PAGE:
By now, you know that everyone should be thinking about and saving for retirement. There really is no safety net for anyone, because Social Security will only provide a portion of the income you need in retirement. So, you know that setting aside money in an Individual Retirement Account is a good option. What else do you actually know about IRAs? These three facts can help you get started.
You can choose between two types of tax benefits. You know that an IRA provides certain tax benefits, but those benefits differ drastically depending on which type of account you choose. With a Traditional IRA, you make contributions on a pre-tax basis, which can help to lower your tax liability for the years. Funds grow free of taxes, and you won’t owe taxes on the money until you take withdrawals in retirement. At that point, the money is taxed as regular income.
On the other hand, you could also choose a Roth IRA. You will make contributions on a post-tax basis, so the account won’t have an impact on your current income tax burden. However, you will enjoy tax-free income via your withdrawals in retirement.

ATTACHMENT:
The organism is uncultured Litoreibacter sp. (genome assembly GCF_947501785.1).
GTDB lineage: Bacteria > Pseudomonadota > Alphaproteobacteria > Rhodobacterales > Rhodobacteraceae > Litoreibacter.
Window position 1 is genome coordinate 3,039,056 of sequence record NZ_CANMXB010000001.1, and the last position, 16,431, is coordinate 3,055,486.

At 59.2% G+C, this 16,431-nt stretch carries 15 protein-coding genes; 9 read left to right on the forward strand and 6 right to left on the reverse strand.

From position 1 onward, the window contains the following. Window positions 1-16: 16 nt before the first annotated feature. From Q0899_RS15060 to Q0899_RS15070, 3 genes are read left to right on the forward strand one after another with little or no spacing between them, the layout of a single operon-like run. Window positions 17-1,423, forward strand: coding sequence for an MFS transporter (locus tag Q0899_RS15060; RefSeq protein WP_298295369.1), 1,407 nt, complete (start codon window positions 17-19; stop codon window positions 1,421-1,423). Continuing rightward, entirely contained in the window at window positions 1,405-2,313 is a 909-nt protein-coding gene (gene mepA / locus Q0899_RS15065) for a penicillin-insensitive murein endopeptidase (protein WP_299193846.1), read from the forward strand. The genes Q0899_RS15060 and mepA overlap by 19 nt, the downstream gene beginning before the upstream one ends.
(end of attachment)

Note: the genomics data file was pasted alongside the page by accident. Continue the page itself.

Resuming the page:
Some people even open and fund both types of account!
Withdrawals can be flexible. You will be required to take minimum distributions from your IRA by age 70 ½. But you don’t have to take cash distributions. You could also move an investment out of the account and into a taxable account, if you prefer.
IRAs can be passed down to heirs. If you pass away before using all of the funds in your retirement account, your beneficiary will inherit it. In that case, they can continue enjoying its tax benefits (depending upon whether you chose a traditional or Roth IRA). Just make sure that they understand how the account works; some heirs make the mistake of cashing out the account, and they lose those tax advantages when doing so.
These facts are just the basics, and there is plenty more to learn before making a decision about an IRA. But as you can see, the accounts do provide important retirement planning opportunities. So give us a call, and we can discuss IRAs in more depth, and help you decide which type of account is right for your situation.